A mother packing lunches, checking school bags and hurriedly kissing the top of her children’s heads before sending them out the door.
Scooby Doo and Mario backpacks hanging on hooks outside a classroom. Stuffed animals tucked inside for nap time. Busy children taking attendance to the office and showing homework folders to teachers.
Elementary school children, just like my youngest, sitting at their desks when a surprise visitor comes to the door. What did they think — has he come to read to us?
Children barricaded in a school bathroom or closet, some of them telling their teacher, “I don’t want to die ... I just want to have Christmas.”
Children who haven’t even lost their first tooth yet frozen with fear as the shooter begins his rampage. Children who were probably screaming for their mom or dad. Children who have no frame of reference for what is happening.
First responders walking into a classroom on dead children.
Parents wringing their hands and crying into each other’s shoulders. All they want is to see their child walk through the firehouse door. Then someone comes in to tell them that there will be no more children.
Gifts under a Christmas tree that for days children shook and poked. What could it be? “You have to wait until Christmas. Just another week!”
Laundry baskets filled with sweatshirts that have part of yesterday’s peanut butter and jelly sandwich smeared on the front. Snow boots on the front porch. Last night’s pajamas strewn on an unmade bed.
A library book on the kitchen counter. A basketball uniform hanging in the closet. A favorite stuffed animal — its ears rubbed furless and limp — waiting on a bookshelf.
Stop. I have to stop.
That’s what my husband told me when I was still crying at 3 a.m. Saturday morning.
“You can’t do this,” he said. “Because your own children need you.”
But I can’t stop crying. I can’t erase these images.
At 11 p.m., I asked Dustin to bring Lindell, 5, already fast asleep in his bed, to me. Dustin laid him on my chest, and I took in the sweet smell of his sleepy breath and his dark eyelashes pressed against the tops of his cheeks.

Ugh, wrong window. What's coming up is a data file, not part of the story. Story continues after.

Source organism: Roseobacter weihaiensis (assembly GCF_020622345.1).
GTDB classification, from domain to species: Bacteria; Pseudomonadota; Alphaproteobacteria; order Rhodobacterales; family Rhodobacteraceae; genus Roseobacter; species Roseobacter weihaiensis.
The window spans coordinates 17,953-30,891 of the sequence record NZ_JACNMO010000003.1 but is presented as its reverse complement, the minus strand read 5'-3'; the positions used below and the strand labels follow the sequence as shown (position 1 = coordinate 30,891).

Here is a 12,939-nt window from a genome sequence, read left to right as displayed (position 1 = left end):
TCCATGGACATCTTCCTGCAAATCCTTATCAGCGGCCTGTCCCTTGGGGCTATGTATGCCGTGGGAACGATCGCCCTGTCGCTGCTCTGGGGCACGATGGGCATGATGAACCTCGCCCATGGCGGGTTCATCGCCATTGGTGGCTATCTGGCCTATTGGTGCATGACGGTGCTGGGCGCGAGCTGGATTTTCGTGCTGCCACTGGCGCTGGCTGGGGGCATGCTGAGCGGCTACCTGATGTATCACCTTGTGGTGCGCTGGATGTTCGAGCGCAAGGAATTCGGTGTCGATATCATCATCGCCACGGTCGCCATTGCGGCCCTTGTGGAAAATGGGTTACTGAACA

“Let’s put him back in his own bed now,” Dustin said an hour later.
But I can’t let him go.
I can’t stop thinking about how my own kindergartner would have had no idea what was happening. He’s never seen violence. He’s never even seen the scary parts of “Harry Potter” or “Star Wars.” He wasn’t born yet on 9/11. He’s still afraid of the dark. He won’t go upstairs unless someone goes with him. His biggest fear is “monsters.”
“They live here on the earth, you know,” he tells me.
He thinks dirty diapers and silly noises are funny. He knows there are other countries and states, but I doubt he fully understands it. “So, do we live in the city of Maine?” he sometimes asks. “Or is Maine our country?”
His world is his our home and his kindergarten class.
His biggest concern is wanting to read like his older brothers.
His greatest annoyance is his dog, Sparky, stealing food from his plate.
He has no idea what happened in Newtown, Conn., on Friday.
How would I even begin to explain?
My older boys had to know. We had to tell them. They’d surely find out anyway. They can read, and they have varying, age-appropriate understandings of the larger world around them. But I don’t believe either one of them fully understood (until Friday) that evil truly exists.
When I told Owen, 10, he covered his mouth with his hand and said quietly, “Like Anakin in Episode Three?” Then he started to cry.
At first I was confused. Then I remembered the scene: Anakin walking into the Jedi Temple and killing a classroom of children. I stopped for a moment, stunned. My son has such a limited understanding of evil, the only connection he can find is with fiction. (Or, maybe this is part of our society’s problem?)
In many ways, I was comforted that my son couldn’t say, like so many of us adults have, “No, not another one! This has to stop! What is happening to our world?” Owen has no concept of the horrible things that people do. Even 9/11 is historical for him. He is innocent and childlike, as his Star Wars comment suggests.
Children aren’t supposed to understand these things. Many times, they aren’t even capable of it. And children certainly aren’t supposed to experience them, as the school children in Newtown did.
Before Owen went to bed Friday night, he knelt beside his sleeping younger brother’s bed. He petted Lindell’s head and smoothed his hair. “I can’t stop thinking about those kids,” he said.
I doubt any of us ever will.
Sarah Smiley is a Navy spouse and author of “Shore Leave,” a nationally syndicated column.